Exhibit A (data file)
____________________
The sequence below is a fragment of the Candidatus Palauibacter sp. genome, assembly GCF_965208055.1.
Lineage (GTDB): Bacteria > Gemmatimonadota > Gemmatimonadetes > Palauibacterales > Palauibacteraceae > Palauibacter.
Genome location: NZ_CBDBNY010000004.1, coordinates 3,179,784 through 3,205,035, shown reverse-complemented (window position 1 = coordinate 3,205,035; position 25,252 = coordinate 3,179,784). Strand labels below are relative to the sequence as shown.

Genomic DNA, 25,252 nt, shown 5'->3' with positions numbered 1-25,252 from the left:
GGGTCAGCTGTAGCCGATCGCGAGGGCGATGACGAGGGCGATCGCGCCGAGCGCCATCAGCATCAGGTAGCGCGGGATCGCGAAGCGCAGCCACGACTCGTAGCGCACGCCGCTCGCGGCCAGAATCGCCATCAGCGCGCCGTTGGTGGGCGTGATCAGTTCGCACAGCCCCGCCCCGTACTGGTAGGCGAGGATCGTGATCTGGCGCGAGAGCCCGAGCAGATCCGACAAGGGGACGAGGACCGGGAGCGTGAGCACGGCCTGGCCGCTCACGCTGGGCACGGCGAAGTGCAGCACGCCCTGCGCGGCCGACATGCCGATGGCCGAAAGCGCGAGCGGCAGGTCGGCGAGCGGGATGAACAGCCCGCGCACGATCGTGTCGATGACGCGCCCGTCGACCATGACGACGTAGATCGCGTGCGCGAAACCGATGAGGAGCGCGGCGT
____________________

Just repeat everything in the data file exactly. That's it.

The sequence below is a fragment of the Candidatus Palauibacter sp. genome, assembly GCF_965208055.1.
Lineage (GTDB): Bacteria > Gemmatimonadota > Gemmatimonadetes > Palauibacterales > Palauibacteraceae > Palauibacter.
Genome location: NZ_CBDBNY010000004.1, coordinates 3,179,784 through 3,205,035, shown reverse-complemented (window position 1 = coordinate 3,205,035; position 25,252 = coordinate 3,179,784). Strand labels below are relative to the sequence as shown.

Genomic DNA, 25,252 nt, shown 5'->3' with positions numbered 1-25,252 from the left:
GGGTCAGCTGTAGCCGATCGCGAGGGCGATGACGAGGGCGATCGCGCCGAGCGCCATCAGCATCAGGTAGCGCGGGATCGCGAAGCGCAGCCACGACTCGTAGCGCACGCCGCTCGCGGCCAGAATCGCCATCAGCGCGCCGTTGGTGGGCGTGATCAGTTCGCACAGCCCCGCCCCGTACTGGTAGGCGAGGATCGTGATCTGGCGCGAGAGCCCGAGCAGATCCGACAAGGGGACGAGGACCGGGAGCGTGAGCACGGCCTGGCCGCTCACGCTGGGCACGGCGAAGTGCAGCACGCCCTGCGCGGCCGACATGCCGATGGCCGAAAGCGCGAGCGGCAGGTCGGCGAGCGGGATGAACAGCCCGCGCACGATCGTGTCGATGACGCGCCCGTCGACCATGACGACGTAGATCGCGTGCGCGAAACCGATGAGGAGCGCGGCGT